The subject of In Church is identical to that of Le Confessional, exhibited at the Salon in 1866. Rather than depicting religious ritual or the narrative symbolism that had been present in his three depictions of the story of Faust and Marguerite painted in 1861, with In Church and Le Confessional Tissot was more interested in portraying contemporary fashion and feminine beauty. As Christopher Wood suggested, Tissot was; 'attracted by the irony of putting his pretty, smartly dressed girls in church, a trick also used by Stevens; but a comparison with the earlier pictures of Marguerite in church shows how far he had moved on. Instead of the rather earnest attempts to convey religious sincerity in the Marguerite pictures, Tissot allows his ladies of the 1860s to be almost entirely decorative' (Christopher Wood, Tissot, 1986, p.34).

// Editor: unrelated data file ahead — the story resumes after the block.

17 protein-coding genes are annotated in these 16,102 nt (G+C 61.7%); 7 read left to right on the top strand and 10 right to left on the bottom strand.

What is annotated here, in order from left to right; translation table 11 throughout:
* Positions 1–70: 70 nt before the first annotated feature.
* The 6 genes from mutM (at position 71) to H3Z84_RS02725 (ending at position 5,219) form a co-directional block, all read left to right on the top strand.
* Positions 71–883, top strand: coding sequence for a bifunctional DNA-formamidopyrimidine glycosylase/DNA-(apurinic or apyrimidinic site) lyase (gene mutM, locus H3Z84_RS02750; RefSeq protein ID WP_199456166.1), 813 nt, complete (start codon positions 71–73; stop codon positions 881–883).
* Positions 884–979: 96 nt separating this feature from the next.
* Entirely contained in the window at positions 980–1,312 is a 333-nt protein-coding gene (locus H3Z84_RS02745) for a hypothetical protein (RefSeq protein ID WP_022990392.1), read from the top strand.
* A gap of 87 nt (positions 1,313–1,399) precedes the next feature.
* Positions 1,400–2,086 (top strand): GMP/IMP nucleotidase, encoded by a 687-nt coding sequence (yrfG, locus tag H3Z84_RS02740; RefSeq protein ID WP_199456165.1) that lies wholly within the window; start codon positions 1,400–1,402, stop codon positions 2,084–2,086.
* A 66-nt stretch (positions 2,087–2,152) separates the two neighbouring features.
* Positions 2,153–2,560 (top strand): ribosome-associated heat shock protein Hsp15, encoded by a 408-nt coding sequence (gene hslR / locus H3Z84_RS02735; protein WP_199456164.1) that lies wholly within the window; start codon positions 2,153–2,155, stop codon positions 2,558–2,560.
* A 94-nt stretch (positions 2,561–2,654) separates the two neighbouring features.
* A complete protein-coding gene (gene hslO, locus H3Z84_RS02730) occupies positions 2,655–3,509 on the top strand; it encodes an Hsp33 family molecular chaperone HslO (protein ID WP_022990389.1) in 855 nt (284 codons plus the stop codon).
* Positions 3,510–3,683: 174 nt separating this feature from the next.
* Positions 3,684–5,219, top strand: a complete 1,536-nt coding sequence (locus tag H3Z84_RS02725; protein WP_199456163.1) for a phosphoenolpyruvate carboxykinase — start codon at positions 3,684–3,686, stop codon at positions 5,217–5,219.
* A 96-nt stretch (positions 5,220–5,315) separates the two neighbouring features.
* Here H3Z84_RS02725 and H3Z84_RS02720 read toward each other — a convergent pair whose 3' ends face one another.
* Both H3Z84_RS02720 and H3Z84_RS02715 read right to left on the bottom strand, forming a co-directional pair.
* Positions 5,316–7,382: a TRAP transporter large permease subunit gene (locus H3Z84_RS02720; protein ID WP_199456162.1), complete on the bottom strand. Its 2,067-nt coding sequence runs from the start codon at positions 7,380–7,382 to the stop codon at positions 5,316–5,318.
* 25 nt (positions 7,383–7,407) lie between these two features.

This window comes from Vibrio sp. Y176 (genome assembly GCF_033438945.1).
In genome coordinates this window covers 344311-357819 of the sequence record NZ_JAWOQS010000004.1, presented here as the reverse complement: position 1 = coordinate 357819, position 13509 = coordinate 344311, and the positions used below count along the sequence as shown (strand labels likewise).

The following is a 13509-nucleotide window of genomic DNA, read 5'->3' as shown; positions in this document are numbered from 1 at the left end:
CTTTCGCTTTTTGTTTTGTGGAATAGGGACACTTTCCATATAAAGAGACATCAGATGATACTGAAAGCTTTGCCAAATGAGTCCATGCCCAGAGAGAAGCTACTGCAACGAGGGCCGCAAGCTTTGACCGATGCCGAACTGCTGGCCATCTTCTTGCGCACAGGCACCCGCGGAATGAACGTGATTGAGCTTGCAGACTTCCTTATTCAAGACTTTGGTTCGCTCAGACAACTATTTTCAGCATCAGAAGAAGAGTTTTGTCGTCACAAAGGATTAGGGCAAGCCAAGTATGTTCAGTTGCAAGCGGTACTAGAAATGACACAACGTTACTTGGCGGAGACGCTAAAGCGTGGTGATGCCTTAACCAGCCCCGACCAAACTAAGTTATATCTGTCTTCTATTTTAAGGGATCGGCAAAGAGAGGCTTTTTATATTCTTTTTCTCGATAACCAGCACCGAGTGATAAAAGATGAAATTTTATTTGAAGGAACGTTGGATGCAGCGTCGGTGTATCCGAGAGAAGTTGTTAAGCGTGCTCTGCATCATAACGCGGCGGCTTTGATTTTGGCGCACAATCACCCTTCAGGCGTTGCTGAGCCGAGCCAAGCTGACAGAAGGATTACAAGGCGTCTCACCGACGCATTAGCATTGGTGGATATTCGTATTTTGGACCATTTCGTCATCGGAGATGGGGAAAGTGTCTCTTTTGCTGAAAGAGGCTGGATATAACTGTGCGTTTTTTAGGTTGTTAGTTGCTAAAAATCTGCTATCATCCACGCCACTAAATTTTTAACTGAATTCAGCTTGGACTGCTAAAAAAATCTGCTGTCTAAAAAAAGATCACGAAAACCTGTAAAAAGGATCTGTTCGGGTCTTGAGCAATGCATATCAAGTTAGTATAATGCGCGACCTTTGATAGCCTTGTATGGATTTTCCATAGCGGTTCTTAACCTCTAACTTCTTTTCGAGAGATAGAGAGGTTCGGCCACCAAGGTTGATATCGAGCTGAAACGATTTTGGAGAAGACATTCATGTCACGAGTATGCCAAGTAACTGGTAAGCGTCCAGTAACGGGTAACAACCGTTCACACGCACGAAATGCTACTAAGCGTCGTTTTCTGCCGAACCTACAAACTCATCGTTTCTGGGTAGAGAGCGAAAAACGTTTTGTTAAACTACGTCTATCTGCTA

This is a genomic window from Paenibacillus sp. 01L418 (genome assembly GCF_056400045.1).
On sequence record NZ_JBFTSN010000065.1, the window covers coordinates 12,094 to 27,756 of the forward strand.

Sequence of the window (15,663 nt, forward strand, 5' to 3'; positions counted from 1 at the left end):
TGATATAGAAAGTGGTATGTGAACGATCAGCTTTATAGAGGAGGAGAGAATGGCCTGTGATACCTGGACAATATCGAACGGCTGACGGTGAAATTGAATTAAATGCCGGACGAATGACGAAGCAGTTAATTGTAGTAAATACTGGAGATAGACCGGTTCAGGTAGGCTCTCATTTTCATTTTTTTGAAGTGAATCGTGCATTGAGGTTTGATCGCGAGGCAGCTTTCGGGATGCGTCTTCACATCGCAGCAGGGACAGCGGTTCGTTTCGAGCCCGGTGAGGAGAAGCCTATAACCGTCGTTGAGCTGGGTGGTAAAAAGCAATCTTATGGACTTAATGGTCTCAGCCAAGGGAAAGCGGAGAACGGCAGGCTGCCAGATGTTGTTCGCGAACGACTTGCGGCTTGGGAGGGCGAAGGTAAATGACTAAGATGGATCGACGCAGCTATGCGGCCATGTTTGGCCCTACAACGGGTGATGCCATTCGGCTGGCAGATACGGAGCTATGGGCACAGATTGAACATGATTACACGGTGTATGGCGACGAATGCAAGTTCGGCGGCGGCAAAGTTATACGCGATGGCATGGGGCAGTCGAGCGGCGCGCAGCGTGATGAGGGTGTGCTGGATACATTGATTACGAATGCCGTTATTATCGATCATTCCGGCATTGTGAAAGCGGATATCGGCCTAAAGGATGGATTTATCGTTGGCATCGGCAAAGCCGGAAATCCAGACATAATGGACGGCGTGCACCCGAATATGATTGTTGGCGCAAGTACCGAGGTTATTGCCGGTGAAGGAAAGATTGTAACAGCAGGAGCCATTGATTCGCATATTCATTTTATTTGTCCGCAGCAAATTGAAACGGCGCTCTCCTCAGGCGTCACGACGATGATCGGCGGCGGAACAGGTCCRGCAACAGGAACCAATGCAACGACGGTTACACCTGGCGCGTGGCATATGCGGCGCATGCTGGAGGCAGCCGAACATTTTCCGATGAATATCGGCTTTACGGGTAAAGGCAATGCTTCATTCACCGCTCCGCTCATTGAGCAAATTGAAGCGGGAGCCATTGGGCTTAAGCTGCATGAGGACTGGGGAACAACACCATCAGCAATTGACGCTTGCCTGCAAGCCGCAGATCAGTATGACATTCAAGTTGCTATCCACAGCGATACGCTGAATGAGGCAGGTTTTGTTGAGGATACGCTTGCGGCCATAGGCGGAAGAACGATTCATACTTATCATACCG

It is perhaps misleading to look for a narrative in In Church and as Wood suggested, perhaps it was intended to be entirely decorative. However he does seem to be making a humorous statement about modern fashion by placing this elegant young lady in a voluminous gown and cape amongst a blockade of humble wooden and wicker chairs which are impeding her path. The traditionally-dressed old women in their lace caps and shawls are a contrast with the flawless youth of the pretty girl's face. To prevent any suggestion that Tissot had meant to contrast the austerity of the church setting with a questionable reputation for the woman, Tissot depicted her with one glove removed to display a wedding-ring. Tucked neatly into her fur muffler is the glove and a small pocket-sized Bible, further evidence of the woman's good character.
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